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Image result for "Richard Barr" 1989Richard David Barr (September 6, 1917 – January 9, 1989) was an American theater director and producer. He served as the president of the League of American Theatres and Producers from 1967 until his death.

Richard David Barr was born Richard Alphonse Baer[1]:270 on September 6, 1917, in Washington, D.C., to parents David Alphonse Baer and Ruth Nanette Israel Baer.[2][3] In 1938, he graduated from Princeton University, where he had acted in various plays.[3] From 1941 through 1945, Barr served as a Second Lieutenant in the United States Air Force in World War II. He died of AIDS-related liver failure at Mount Sinai Hospital on January 9, 1989, aged 71.

Richard Barr began his theatrical career as an actor in the Mercury Theatre, the independent repertory theatre company of Orson Welles. He made his first professional appearance in the Mercury production of Danton's Death in 1938.[2] Later that year, he took part in the infamous radio broadcast of "The War of the Worlds".[3] Barr remained with the Mercury company until he left for the war in 1941.[2] He was the associate producer of Citizen Kane.[4]:149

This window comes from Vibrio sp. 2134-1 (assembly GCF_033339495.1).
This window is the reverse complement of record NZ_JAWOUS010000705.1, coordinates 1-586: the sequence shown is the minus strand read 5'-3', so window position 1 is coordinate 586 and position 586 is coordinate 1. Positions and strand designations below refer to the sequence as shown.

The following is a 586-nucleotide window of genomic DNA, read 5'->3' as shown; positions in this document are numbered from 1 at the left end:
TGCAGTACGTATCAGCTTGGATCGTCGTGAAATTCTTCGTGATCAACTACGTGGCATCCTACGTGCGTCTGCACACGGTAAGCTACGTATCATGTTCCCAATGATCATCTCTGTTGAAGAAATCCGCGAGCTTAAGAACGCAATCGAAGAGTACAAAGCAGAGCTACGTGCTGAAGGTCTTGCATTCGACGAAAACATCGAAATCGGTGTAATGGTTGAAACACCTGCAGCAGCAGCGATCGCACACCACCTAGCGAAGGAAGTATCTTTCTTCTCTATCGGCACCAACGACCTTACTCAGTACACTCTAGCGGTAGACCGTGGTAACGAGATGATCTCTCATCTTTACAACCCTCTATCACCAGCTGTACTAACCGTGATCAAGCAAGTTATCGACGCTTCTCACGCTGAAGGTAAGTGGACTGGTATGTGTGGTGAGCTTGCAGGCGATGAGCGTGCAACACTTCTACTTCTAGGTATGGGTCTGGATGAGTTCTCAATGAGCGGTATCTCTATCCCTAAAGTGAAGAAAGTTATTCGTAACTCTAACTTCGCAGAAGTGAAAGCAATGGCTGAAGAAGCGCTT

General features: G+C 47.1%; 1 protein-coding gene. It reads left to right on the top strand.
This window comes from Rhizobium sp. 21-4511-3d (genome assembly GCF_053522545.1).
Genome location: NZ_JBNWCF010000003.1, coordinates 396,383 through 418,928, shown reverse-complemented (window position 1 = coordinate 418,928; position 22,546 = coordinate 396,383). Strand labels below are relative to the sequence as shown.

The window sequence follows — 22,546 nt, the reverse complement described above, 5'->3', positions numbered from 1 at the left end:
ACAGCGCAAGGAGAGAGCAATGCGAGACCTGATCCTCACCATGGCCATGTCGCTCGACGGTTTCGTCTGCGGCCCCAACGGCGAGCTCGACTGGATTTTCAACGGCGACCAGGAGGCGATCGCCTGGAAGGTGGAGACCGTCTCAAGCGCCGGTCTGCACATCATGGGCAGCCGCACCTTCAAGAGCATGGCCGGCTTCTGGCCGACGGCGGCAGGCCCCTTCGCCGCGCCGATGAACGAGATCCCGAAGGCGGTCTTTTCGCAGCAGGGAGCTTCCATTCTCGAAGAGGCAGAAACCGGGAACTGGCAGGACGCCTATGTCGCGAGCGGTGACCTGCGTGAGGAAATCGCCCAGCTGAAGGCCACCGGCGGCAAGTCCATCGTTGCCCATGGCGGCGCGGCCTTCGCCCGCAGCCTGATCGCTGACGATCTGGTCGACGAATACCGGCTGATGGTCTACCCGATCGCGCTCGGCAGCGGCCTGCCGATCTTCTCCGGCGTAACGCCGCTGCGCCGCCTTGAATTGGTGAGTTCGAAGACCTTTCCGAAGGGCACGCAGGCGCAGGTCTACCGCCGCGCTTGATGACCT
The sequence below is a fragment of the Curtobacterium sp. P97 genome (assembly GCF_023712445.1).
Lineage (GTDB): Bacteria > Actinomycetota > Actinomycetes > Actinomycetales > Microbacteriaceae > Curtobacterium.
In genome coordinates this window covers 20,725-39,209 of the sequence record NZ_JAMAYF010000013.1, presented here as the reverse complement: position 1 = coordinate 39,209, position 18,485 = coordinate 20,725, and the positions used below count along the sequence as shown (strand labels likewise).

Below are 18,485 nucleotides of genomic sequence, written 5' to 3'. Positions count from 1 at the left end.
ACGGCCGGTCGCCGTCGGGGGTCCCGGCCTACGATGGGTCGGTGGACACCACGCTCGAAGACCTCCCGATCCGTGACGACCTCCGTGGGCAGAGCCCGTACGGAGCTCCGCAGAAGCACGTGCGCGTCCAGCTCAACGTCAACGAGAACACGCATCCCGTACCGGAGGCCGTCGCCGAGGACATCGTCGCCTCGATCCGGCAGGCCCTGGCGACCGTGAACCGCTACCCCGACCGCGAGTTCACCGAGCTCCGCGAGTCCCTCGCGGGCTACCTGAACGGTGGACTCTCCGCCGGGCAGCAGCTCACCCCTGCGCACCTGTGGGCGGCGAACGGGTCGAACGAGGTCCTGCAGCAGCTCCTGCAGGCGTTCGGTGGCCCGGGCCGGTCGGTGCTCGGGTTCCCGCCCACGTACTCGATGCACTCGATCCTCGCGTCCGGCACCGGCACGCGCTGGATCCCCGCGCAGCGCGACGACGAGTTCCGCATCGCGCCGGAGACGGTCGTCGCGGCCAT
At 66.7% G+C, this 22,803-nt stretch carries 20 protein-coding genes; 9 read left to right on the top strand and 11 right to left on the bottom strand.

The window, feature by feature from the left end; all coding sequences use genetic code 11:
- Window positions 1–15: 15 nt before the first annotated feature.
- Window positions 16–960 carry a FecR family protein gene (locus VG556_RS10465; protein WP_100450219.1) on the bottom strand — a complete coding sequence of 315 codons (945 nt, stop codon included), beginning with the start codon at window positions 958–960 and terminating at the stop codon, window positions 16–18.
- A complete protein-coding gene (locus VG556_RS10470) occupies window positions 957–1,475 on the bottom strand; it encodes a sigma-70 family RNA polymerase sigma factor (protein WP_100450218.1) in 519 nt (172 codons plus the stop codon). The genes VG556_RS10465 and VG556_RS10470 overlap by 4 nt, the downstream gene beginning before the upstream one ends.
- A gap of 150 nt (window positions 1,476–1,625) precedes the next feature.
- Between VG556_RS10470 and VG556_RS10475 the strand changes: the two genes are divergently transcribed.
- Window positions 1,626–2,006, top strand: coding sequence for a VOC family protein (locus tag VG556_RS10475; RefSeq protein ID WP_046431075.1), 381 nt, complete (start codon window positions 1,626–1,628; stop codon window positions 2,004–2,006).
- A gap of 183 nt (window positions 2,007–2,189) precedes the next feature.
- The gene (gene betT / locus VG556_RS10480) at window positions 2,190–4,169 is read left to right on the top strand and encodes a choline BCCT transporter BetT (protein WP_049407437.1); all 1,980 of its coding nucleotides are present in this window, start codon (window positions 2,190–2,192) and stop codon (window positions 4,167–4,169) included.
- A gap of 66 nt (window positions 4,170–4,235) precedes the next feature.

Barr changed his name from Baer after the war, to avoid confusion with another Richard Baer. Coincidentally, the two had served together in the same Air Force unit, and then were both employed by Warner Bros. in Hollywood. Barr took his father's first name as his middle name.[1]:50

Barr became an accomplished director and producer. In 1961, he won his first Drama Desk Award.[5] His 1962 original Broadway production of Who's Afraid of Virginia Woolf? earned him two Tony Awards: Best Play and Best Producer (dramatic).[6] His 1979 original Broadway production of Sweeney Todd: The Demon Barber of Fleet Street earned him the Drama Desk Award for Outstanding Musical[7] and the Tony Award for Best Musical.[8]

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In 1967 Barr was elected president of what was then known as the League of American Theatres and Producers, an office he would hold until his death in 1989.[2] As president he shifted Broadway's curtain times from 8:30 p.m. to 7:30 p.m. in an effort to bring in more businessmen during the weeknights. The experiment was considered a success, though curtain times were later shifted to 8 p.m, where they have remained to this day.[3]

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  1. https://en.wikipedia.org/wiki/Richard_Barr